2. Accountability. A good deal of time is wasted on reporting, inspections, follow-up, witholding of the second part of grants until a narrative and financial report comes in, etc. etc. If the frictions to meeting and communicating are removed and more and better and cheaper meetings can happen within and around virtual worlds, it ads to the comfort level for accountability, especially with many numerous asynchronous troubleshooting chores that happen in email but often get misunderstood in email and could possibly be achieved more effectively in virtual worlds.
3. Participation. So often, campaigns like One are about a group of the famous doers culling the donations of the masses and then going and doing something interesting without them -- with people who are largely faceless, except for some of the poster kids. The givers are supposed to give and shut up. The poster kids are supposed to pose and shut up. The givers can't come along for the ride. The receivers can't stay on the ride. If the givers were to come, it would be too expensive or dangerous or pointless. If the receivers spoke up, it might not look right or be pretty. So people don't get involved in giving, especially less-famous, less-geographically-advantageous wealthier people because they don't get to do anything. Directors, on the other hand, know how awful it is to have to take a clueless donor or board member along for the rid on a complex mission. Virtual worlds offer ways of representing data, enlisting interactive involvement, replicating scenes, creating oportunities for exploring and asynchronous interaction -- doing all kinds of things that can help solve that "what to do with them" problem. A lot of organizations spend 40 percent of staff time/financing on membership, and trying to cook up stuff to do for people who have no clue, but want to help. A virtual world offers more for them -- and it works both ways. A project in a service like kiva.org could come to life if its participants, or the narrators who have visited them, can re-enact or connect through a virtual world.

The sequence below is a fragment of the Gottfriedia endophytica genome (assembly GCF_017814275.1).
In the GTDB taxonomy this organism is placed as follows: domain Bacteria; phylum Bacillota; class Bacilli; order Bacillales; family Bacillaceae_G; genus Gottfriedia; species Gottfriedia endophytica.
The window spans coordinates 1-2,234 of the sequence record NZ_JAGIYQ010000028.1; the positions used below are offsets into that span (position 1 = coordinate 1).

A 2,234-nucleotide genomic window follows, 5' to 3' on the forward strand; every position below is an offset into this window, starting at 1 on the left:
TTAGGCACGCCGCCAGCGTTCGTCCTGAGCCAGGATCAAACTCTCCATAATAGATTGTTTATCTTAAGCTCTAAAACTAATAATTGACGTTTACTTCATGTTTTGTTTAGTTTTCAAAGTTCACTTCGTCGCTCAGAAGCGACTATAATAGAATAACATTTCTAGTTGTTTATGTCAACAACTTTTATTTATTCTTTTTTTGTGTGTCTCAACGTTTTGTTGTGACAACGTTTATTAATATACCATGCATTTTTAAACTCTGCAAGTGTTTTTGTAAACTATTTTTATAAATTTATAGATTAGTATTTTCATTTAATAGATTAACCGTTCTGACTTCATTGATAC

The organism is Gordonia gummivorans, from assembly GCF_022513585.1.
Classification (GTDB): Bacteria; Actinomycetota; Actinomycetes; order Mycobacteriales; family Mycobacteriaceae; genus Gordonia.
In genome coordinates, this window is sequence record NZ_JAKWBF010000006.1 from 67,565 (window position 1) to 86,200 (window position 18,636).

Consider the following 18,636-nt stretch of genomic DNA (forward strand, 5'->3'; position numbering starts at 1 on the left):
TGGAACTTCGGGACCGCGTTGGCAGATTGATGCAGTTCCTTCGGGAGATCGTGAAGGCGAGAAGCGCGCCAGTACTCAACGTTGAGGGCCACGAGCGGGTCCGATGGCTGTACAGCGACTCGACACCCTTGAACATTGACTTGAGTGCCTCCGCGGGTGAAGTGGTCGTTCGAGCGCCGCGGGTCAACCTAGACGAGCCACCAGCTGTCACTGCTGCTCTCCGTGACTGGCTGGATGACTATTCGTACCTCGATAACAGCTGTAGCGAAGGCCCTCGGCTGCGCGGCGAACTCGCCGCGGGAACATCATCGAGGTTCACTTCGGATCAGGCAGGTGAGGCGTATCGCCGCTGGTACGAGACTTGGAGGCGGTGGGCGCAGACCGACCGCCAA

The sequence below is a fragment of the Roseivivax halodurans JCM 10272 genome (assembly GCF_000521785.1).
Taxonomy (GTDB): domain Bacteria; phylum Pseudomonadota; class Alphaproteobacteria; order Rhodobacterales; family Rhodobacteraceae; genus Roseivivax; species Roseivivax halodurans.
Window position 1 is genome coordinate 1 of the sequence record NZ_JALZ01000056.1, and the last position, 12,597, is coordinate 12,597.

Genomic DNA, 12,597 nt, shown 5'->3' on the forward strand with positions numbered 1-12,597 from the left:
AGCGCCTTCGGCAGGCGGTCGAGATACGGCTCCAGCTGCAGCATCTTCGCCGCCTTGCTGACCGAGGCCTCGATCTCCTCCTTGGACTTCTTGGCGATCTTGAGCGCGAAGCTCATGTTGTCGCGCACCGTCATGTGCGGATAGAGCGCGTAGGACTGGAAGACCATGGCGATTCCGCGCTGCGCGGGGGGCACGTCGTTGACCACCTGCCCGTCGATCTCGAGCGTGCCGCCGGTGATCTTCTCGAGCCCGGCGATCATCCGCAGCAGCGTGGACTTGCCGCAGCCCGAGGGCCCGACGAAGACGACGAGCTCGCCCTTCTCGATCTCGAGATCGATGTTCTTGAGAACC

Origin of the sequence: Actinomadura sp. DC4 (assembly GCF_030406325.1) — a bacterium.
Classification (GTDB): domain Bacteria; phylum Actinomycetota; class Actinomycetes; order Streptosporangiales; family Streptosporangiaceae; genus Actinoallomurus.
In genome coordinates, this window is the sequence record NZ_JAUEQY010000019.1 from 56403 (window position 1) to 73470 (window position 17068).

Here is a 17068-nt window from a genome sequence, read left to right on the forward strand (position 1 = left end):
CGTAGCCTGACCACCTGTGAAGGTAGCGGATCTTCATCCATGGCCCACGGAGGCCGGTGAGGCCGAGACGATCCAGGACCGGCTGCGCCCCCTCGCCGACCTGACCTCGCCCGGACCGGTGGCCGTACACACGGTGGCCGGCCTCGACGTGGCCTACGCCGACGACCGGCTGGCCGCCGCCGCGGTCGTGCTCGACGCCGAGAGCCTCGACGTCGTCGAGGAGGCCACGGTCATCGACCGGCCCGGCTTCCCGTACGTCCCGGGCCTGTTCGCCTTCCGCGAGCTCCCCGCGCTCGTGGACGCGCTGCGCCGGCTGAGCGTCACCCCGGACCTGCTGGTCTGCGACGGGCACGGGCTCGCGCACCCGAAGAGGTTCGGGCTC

4. Solicitation. It's always hard to make the pitch, to fill out the forms, to get attention, to claim attention. The ability to make effective builds, represent data, interact, meet, provide a larger surface area for activity -- all of this is enhanced with Second Life and the other kinds of platforms and media.